Even when everything goes right, things can still go wrong. As we mentioned, people may not receive a message for a variety of reasons, or a message goes out without enough information about what’s happening or what people should do. People may not recognize who the message is coming from, and with the extensive use of social media, information may spread quicker than you can send out messages. One way to combat this is by using branded messages on a consistent basis.

InformaCast allows organizations to customize messages with text, color, and images that match their branding to help make it clear where the message is coming from. Turning this branding into a standard template will help people understand who the message is from and that the message is important. This can help cut down on confusion, meaning people will react quicker to the information contained in your message. It also helps establish reliable channels people can turn to for accurate information and updates.

We also encourage our customers to find regular uses from mass notification within their organization so people don’t first see a message from the system in the midst of a crisis. We’ll expand on this point further down in the blog post.

8. Cost Continues to Concern

Finding money to pay for mass notification solutions is as much a challenge today as it was ten years ago. There’s no real way around it; implementing a new technology requires a budget that can support the implementation. While no one-size-fits-all answer exists from this problem, there are a couple of strategies organizations can utilize, and a few things Singlewire has done, to make this process easier.

First, we’ve found customers have success when the burden of the budget does not fall on one branch of an organization. It may be easy to say this kind of funding needs to come all from IT or your safety department, but the truth is, safety is everyone’s concern. Bringing more people into the conversation and pulling funding from different departments can help make paying for a mass notification system easier.

Second, from the beginning, Singlewire has looked to add value to existing technology with mass notification from InformaCast. Many organizations have already made large investments in devices like IP speakers, IP phones, panic buttons, digital signage and more. By integrating with these devices, organizations avoid buying new equipment and get the added benefit of leveraging these devices for safety.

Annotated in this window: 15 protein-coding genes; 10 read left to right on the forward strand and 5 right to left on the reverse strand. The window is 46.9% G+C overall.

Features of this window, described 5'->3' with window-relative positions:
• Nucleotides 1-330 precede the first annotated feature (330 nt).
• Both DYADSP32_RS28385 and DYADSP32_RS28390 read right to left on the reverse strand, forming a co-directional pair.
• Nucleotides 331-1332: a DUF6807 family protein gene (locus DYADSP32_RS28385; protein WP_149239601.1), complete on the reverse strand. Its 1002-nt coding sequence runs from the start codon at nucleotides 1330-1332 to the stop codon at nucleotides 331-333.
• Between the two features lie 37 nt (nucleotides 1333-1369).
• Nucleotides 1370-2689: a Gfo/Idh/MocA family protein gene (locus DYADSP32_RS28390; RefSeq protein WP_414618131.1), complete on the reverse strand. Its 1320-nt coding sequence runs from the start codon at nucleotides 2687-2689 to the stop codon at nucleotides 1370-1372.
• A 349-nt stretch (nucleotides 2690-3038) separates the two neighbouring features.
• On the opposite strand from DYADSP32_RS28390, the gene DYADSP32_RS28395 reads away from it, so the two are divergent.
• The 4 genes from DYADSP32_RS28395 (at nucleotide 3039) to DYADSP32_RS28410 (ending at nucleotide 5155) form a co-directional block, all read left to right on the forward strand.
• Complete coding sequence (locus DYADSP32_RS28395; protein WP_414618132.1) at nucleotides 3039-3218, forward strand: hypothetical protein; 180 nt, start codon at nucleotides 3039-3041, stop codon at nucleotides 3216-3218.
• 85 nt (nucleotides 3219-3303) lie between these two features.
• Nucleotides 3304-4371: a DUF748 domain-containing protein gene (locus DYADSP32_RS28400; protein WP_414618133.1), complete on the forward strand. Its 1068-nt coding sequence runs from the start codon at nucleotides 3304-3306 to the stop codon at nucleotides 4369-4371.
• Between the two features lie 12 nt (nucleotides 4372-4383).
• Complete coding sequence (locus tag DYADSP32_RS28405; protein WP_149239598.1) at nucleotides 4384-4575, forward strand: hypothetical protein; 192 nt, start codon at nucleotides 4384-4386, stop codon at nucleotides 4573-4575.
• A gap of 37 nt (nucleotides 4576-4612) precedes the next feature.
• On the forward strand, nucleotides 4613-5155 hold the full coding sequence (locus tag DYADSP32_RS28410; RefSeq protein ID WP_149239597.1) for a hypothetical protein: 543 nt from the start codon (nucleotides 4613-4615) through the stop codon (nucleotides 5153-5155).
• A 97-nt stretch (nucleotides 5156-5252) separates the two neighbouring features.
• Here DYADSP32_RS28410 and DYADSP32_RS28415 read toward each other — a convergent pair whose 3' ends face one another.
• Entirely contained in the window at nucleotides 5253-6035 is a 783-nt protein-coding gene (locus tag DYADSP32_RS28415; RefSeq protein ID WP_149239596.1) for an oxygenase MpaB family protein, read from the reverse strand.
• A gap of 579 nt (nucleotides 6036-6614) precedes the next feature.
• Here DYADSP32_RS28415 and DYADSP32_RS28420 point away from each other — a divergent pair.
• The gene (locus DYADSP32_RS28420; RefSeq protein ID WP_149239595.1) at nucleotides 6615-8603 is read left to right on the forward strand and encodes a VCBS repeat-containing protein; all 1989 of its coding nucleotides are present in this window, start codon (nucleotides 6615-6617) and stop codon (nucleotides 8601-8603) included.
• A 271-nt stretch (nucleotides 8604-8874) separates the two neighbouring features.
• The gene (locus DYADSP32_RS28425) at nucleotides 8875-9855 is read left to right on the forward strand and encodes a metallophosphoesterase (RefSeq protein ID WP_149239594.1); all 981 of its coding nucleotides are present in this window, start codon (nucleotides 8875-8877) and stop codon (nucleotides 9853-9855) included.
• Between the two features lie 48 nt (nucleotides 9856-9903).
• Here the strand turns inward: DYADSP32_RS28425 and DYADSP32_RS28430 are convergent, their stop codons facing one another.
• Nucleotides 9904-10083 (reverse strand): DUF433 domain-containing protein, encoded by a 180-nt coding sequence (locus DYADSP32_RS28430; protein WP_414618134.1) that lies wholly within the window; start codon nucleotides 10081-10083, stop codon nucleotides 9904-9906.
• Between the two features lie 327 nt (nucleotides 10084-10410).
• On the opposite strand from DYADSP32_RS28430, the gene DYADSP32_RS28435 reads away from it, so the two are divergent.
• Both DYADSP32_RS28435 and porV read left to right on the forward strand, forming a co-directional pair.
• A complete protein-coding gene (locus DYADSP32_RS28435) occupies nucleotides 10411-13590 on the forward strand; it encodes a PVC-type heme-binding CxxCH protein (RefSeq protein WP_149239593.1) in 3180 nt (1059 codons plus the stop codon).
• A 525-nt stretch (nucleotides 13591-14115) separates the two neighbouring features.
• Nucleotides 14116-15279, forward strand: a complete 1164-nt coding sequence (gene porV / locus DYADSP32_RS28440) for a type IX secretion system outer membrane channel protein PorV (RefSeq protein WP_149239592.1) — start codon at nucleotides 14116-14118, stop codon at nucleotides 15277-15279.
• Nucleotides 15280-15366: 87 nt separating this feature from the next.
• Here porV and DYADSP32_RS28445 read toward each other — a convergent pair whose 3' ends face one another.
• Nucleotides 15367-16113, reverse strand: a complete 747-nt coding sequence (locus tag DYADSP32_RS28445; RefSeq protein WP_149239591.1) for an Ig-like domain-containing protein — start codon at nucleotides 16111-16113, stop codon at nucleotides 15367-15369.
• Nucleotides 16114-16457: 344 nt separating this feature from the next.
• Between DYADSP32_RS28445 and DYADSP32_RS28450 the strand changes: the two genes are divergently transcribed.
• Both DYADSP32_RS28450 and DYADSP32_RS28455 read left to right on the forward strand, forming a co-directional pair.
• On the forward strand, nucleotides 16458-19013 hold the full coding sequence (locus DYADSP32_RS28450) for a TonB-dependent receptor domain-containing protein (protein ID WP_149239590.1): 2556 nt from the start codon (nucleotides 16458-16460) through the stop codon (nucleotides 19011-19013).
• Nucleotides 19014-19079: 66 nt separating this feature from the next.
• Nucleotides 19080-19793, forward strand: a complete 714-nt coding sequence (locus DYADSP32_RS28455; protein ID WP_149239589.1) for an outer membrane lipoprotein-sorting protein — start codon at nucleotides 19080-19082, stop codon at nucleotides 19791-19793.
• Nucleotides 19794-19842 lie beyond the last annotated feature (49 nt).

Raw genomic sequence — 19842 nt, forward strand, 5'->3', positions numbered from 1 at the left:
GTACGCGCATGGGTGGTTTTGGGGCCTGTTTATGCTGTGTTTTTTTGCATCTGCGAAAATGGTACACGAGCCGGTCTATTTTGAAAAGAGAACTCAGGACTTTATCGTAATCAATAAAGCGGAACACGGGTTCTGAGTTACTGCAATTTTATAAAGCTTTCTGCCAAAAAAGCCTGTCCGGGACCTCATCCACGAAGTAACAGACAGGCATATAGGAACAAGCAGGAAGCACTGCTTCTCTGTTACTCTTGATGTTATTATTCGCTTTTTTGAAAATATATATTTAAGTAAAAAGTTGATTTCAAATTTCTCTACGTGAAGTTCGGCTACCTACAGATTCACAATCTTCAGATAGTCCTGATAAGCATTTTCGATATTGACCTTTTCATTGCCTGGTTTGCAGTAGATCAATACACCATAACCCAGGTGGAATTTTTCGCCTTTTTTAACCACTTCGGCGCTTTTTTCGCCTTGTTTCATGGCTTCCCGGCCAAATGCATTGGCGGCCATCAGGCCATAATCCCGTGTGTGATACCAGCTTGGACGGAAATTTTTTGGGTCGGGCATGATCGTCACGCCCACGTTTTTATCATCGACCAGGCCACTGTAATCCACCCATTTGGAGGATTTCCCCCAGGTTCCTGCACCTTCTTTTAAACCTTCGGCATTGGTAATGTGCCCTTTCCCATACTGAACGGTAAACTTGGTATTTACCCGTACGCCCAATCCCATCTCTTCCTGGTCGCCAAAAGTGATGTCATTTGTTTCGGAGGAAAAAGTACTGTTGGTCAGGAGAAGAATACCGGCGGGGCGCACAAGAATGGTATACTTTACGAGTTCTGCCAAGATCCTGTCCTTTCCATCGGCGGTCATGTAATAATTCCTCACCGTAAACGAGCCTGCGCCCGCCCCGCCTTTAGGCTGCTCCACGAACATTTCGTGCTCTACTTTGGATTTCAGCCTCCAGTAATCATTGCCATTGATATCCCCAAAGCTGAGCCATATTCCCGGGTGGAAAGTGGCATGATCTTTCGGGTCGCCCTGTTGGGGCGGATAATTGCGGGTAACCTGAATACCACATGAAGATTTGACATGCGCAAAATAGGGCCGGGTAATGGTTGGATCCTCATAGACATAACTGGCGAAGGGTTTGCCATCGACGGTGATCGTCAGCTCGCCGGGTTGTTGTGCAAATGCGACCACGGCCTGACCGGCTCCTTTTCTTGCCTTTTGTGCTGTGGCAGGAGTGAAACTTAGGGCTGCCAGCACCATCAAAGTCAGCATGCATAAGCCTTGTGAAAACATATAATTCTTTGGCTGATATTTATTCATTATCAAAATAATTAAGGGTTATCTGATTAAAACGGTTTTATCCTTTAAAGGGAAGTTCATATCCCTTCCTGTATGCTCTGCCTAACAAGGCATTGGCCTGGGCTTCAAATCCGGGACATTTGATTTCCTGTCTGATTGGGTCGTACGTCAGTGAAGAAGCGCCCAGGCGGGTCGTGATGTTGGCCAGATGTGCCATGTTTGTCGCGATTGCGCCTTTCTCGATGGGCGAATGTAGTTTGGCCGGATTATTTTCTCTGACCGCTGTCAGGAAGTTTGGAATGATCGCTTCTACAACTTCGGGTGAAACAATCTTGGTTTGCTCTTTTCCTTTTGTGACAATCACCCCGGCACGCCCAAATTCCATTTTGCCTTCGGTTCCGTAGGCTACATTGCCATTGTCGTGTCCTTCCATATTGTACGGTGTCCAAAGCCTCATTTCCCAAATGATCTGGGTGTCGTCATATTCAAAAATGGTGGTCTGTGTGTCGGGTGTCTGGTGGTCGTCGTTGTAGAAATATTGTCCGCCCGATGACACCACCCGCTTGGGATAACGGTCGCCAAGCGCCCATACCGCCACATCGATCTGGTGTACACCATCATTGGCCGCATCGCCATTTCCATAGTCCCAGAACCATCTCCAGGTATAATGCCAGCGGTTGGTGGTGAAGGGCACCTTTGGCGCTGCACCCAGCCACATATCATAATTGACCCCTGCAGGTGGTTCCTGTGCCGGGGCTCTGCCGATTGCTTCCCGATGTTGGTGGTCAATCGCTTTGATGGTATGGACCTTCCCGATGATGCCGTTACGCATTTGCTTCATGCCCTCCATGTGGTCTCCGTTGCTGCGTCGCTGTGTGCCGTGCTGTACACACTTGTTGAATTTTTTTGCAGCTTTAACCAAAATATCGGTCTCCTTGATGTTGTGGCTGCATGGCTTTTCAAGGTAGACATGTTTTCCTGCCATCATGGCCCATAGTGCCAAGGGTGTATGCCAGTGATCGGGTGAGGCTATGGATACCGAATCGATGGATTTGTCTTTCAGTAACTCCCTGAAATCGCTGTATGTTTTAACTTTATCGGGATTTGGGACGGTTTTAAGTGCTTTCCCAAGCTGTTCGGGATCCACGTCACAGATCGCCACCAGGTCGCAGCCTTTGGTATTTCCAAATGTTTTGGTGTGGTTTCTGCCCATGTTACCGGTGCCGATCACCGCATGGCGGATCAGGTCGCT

Finally, we’ve made a move to switch to subscription-based pricing for our mass notification offerings. We’ve found this is a model that customers prefer as it gives them more flexibility when selecting a solution and allows them to acquire the solution at a lower upfront cost.

9. It’s Not Just About Emergencies

When we talk about mass notification, it’s often in the context of emergencies, but investing in a tool that can only be used when something goes wrong doesn’t add much overall value to your organization. For better ROI, you need to find daily, non-emergency uses for mass notification. This helps familiarize people with messages from the system, keeps administrators trained on how to use it, and can help manage ongoing tasks.

Features like our scheduling tool to send premade announcements or tones on a regular basis for uses like school bells, hospital visiting hours, and shift changes. Businesses can use live audio paging to gather people for an all-staff meeting, and our integration with devices that leverage contact closures can be used to trigger all sorts of actions like locking doors, shutting off power, or automating processes. We’ve also been holding in-person user group meetings so customers can share their uses cases with others and spark ideas that help them get more value out of InformaCast.

This is by no means an exhaustive list, but it does provide an overview of the scope of changes that the last ten years brought. The next ten years are sure to bring even more changes when it comes to best practices for safety and alerting. At Singlewire Software, we are always listening to our customers and the latest industry trends to ensure we are delivering tools that provide valuable solutions to pressing safety concerns.